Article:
The Worst Investors in the World

July 6, 2010
Berlin, Germany

Last Friday, I read about how the US workforce shrank by over 650,000 in June, one of the sharpest contractions ever. Private sector hiring was also less than expected, suggesting that joblessness in the US will remain sluggish.

Always ready to spin a bad story, US politicians immediately began heralding the jobs data as clear evidence that the tide was turning, that the US economy is headed in the right direction, and that their lavish stimulus plans are working.

This gorilla math is truly amazing; it’s the doublethink from 1984 that makes 2+2=5.  So… I decided to do a little number crunching of my own, and the results are pretty incredible.

The ‘recession’ officially began in late 2007, coinciding with the government’s fiscal year 2008 budget.  At this point, politicians became nervous and started dumping money into the economy, which has continued to this day.

What I wanted to do is find out how much money they’ve really poured into the economy, and what the overall impact has been.

I started by looking at the US budget in 2007, which ended September 30th of that year. This was pre-crisis, before the bubble really burst and things got bad. That year, the US budget deficit was ‘only’ $160.7 billion… this is the amount that the government required to function that year– conducting a two-front war, providing social security, etc.

Realistically, if the government hadn’t started its anti-recession stimulus programs, the fiscal year 2008, 2009, 2010, etc. budget deficits should have been $160.7 billion or better; essentially, the government should have spent as much in 2008 as it did in 2007, barring the recession.

Next I added up all the additional deficit spending above and beyond the 2007 level… and then subtracted the hundreds of billions that went to bail out the banks, unions, and big businesses.

The remainder reflects the amount of money that the US federal government has spent since October 2007 to fight the recession, stave off foreclosures, and boost the labor market.  The total amount? About $1.7 trillion in just under 3-years.

I then wanted to find out what kind of impact that spending has had on the economy, so I compared GDP from 2007 through the first quarter of this year.  You would expect that if the government invested $1.7 trillion in the economy, that there would be at least $1.7 trillion in additional economic growth.

Needless to say, this wasn’t the case. Since the end of 2007, the economy has only grown by $476 billion, if you actually trust the government’s inflated numbers to begin with. Even taken at face value, this means that the government has generated a return of $476 billion on an investment of $1.7 trillion.

Let me put this another way– the US government effectively lost 72 cents out of every dollar that it spent on ‘economic stimulus’ since the recession began.

And as for the 8 million jobs that have been lost in the meantime?

With $1.7 trillion in additional deficit spending, they could have paid every single unemployed person in the United States an annual salary of $75,000 for the last three years to sit around and play tiddlywinks all day.

Adding insult to injury, despite racking up a $1.7 trillion bill to fight the recession, politicians remain awfully proud that they increased unemployment benefits by a whopping $25/week, or about $1,300/year.  I’m really wondering what happened to the other $74,000….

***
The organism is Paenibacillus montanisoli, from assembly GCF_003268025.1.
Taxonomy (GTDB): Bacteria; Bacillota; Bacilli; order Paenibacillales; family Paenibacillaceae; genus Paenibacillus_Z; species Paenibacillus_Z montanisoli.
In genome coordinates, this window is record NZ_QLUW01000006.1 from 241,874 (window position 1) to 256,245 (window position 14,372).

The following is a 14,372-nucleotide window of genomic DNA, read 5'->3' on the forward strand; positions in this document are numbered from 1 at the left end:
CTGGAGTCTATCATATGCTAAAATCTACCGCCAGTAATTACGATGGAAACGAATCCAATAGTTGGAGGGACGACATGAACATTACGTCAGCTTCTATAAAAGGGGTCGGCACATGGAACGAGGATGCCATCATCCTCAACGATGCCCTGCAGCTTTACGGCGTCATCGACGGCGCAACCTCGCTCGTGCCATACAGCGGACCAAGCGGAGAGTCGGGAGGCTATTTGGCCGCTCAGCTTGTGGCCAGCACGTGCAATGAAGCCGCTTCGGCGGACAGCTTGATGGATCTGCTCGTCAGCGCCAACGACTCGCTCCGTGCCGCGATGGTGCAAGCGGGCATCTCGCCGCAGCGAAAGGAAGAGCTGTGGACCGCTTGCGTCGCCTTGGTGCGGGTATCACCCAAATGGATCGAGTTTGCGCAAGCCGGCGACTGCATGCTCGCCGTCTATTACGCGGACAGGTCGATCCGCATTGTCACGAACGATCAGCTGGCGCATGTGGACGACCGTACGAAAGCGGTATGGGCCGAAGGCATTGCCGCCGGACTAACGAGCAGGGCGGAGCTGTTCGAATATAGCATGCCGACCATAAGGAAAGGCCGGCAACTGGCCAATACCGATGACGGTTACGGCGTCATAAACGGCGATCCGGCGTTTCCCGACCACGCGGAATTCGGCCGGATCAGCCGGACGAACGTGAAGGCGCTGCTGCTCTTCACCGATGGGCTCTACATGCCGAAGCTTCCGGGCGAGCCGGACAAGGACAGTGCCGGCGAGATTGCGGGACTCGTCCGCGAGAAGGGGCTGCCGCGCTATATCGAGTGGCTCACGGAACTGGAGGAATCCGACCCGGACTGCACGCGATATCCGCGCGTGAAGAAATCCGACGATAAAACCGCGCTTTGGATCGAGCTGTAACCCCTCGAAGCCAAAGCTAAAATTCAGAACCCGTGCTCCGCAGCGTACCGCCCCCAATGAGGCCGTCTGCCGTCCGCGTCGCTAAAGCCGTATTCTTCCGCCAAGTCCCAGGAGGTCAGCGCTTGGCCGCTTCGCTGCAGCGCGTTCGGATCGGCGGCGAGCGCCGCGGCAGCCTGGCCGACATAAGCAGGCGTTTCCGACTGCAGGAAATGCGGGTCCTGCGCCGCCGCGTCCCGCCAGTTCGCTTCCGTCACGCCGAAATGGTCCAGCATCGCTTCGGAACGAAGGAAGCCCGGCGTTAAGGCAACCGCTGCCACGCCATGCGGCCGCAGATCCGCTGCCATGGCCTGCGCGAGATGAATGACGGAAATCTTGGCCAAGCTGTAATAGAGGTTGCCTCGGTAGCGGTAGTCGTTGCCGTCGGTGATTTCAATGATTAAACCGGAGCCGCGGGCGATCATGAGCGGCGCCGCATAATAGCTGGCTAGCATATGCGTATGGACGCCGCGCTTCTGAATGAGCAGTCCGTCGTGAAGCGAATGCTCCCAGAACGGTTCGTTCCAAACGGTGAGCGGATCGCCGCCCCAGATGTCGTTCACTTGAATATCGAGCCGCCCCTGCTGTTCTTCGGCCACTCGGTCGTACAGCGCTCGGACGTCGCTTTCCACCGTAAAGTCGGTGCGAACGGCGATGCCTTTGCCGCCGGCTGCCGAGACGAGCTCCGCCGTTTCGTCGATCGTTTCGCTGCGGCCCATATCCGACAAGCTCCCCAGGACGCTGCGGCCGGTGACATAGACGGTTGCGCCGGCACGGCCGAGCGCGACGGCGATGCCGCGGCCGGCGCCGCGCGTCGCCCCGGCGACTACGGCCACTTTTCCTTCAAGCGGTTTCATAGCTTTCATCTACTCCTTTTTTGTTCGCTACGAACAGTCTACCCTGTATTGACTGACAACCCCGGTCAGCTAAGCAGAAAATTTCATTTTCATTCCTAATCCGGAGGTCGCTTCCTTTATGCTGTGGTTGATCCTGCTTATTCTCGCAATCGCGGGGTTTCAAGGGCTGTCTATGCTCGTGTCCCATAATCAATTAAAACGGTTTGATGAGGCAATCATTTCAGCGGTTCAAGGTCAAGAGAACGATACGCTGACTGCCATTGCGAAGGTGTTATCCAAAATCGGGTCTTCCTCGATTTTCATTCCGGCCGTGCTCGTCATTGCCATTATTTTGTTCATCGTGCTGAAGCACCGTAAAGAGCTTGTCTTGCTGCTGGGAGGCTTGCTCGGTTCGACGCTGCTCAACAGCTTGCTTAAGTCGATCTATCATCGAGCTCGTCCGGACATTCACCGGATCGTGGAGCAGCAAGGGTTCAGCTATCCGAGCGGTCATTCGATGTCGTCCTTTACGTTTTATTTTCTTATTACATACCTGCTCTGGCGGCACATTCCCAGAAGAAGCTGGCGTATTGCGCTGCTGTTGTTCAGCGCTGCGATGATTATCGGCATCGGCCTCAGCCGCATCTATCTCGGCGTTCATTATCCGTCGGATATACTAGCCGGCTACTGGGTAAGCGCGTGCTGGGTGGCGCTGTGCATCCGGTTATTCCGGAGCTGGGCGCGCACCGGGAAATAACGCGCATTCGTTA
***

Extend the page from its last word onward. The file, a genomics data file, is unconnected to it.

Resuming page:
Most politicians believe in Keynesian economics, that government spending is a righteous corrective mechanism to economic decline.  As a free market guy, I find this entire philosophy offensive. Individuals and businesses know how to spend their own money better than the government does.

Even if we momentarily suspend disbelief, though, and agree with the philosophy of massive government spending, just look at the results– they lose 72% of the stimulus money, yet they want to keep doing it over and over again.

This is not a Democrat or Republican issue, this isn’t about Obama or Bush, and it’s not even a US issue.  This is simply a structural failure in the system itself: government cannot be trusted under any circumstances.

At the end of the day, regardless of the guarantees and welfare programs that governments promise, we are all fundamentally responsible for ourselves.  No one should trust in the government to be there when it comes time to retire, look for work, or pay for the hospital bill.

Believe it or not, this is a good thing, and I’m optimistic in their serial failures. In my opinion, the sooner people realize that they’re ultimately in charge of their own destiny, the sooner they’ll find an entire world out there full of incredible opportunities.

Planting multiple flags is a great way to protect assets and safeguard against sovereign risk… but keep in mind, it’s also the best way to maximize the opportunities available to you, both personal and professional.

The world is not full of doom and gloom. Yes, our political leaders are a bunch of idiots, but we can rise above that easily and find new possibilities everywhere to secure and improve our lives and the lives of our families. This is one of the most important points that I hope you get out of these conversations.

About the Author

Simon Black is an international investor, entrepreneur, and founder of Sovereign Man. His free daily e-letter Notes from the Field is about using the experiences from his life and travels to help you achieve more freedom, make more money, keep more of it, and protect it all from bankrupt governments.